Storage Tools Convergence

Fujitsu Softek, leveraging recent acquisitions and a lack of legacy baggage, has an intriguing plan for interconnecting storage components, eWEEK Labs finds.

Storage consolidation has been an important goal for IT managers during the last few years. Although enormous strides have been made on the hardware side of the house in terms of interoperability, the software components of storage management (virtualization/provisioning, SRM and so on) have been distinct entities until now.

eWeek Labs recently spent some time with Fujitsu Software Technology Corp., also known as Fujitsu Softek, to get a feel for the level of integration among storage management tools and to discover what advances to expect.

Storage management software consolidation is important because it will let IT managers use a single interface for most day-to-day duties. Currently, its not out of the ordinary to have nearly a dozen tools.

In this Tech Analysis, eWeek Labs looks at consolidation within a specific vendors product line. We focus this analysis on such a microcosm because interoperability among the software programs of multiple vendors will be far more difficult to achieve and is further out on the horizon.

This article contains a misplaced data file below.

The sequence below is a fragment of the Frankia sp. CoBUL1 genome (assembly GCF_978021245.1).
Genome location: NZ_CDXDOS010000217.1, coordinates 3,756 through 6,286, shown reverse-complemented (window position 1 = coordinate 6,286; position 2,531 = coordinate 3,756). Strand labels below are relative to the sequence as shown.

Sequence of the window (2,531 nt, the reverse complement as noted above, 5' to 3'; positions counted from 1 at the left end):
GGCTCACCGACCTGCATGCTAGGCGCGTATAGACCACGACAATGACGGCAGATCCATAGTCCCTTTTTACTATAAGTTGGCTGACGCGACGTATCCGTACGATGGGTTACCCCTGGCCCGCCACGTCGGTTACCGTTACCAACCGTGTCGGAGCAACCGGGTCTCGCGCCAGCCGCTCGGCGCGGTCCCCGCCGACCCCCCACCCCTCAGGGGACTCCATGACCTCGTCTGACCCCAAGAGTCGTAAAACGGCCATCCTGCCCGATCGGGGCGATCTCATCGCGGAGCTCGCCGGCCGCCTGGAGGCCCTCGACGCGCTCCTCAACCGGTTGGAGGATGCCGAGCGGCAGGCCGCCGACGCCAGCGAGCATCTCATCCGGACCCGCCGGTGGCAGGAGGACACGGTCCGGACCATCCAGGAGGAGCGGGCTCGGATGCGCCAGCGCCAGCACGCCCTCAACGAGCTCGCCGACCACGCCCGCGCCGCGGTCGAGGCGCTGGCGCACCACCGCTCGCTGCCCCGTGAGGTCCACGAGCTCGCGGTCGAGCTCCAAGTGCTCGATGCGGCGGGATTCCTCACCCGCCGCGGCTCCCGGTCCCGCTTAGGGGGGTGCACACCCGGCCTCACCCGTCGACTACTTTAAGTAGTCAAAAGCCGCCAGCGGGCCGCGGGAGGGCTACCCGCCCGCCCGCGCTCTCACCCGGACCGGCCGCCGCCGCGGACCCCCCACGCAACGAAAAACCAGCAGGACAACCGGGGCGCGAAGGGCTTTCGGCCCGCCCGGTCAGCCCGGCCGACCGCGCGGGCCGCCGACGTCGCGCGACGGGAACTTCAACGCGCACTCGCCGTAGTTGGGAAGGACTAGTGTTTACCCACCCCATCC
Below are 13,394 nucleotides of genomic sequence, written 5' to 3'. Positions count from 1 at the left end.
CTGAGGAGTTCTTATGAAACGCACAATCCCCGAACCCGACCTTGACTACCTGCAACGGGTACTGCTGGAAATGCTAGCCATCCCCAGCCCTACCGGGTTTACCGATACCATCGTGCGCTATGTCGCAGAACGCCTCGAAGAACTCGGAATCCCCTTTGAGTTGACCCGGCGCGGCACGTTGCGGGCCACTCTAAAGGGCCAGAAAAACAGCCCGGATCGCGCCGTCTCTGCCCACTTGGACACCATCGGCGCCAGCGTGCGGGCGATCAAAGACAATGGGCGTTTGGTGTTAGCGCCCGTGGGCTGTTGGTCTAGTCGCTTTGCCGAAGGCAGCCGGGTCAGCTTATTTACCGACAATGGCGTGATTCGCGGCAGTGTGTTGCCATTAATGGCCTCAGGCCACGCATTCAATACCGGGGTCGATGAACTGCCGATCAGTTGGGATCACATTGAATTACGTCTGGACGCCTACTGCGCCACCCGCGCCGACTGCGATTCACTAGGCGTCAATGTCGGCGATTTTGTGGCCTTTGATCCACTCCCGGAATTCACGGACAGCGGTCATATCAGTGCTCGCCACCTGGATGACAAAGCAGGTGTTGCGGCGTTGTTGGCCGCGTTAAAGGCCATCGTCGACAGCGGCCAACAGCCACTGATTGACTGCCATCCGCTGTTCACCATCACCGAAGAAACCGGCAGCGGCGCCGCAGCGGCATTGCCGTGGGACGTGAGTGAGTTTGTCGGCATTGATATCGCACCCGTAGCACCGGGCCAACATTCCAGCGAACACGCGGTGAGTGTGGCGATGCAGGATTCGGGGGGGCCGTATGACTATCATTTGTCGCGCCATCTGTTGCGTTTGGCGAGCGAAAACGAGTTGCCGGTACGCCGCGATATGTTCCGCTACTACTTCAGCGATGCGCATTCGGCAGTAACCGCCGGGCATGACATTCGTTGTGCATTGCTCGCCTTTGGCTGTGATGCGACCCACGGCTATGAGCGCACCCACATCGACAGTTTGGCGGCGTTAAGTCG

Our general impression is that storage management consolidation is still not as strong as it should be—in fact, it seems like many storage tools (even from other vendors lines) are not linked at all with other tools in a product line. One of the first large-scale demonstrations of interoperable storage components, shown last month at Storage Networking World, in Orlando, Fla., shows IT managers will see major improvements over the next year.

Its difficult to estimate the cost savings related to consolidating storage management tools. Lowering the number of interfaces IT managers need to learn should make it easier to train people to manage the SAN (storage area network). Automation should also allow IT managers to get by with fewer technicians, although it will be a while before these systems run efficiently without human intervention.

Fujitsu Softek, established in April 2001, is a relatively new player in the storage market and wasnt part of the Storage Networking World demo. However, its approach to interconnecting storage components is intriguing.

In at least a couple of important areas, Fujitsu Softeks status as a newcomer is an advantage. First, the company isnt lugging around the big burden of legacy support. Second, its recent arrival to market means that it didnt have to reinvent the wheel to get the storage functionality it needed.

To break into the provisioning/ virtualization space, Fujitsu Softek initially had an OEM agreement with DataCore Software Corp. for its SANSymphony product. Fujitsu Softek subsequently acquired the SANSymphony code and tailored the SANSymphony interface to make it easier to navigate. In the near future (probably in a few months), it will be locked in with other Fujitsu Softek products.

To take care of device management, Fujitsu Softek acquired Vixel Corp.s SAN management software business, which yielded an impressive product called SAN InSite (and which Fujitsu Softek renamed SANView).

In tests, eWeek Labs examined the convergence capabilities of Fujitsu Softeks Softek Storage Manager, SANView and virtualization solutions.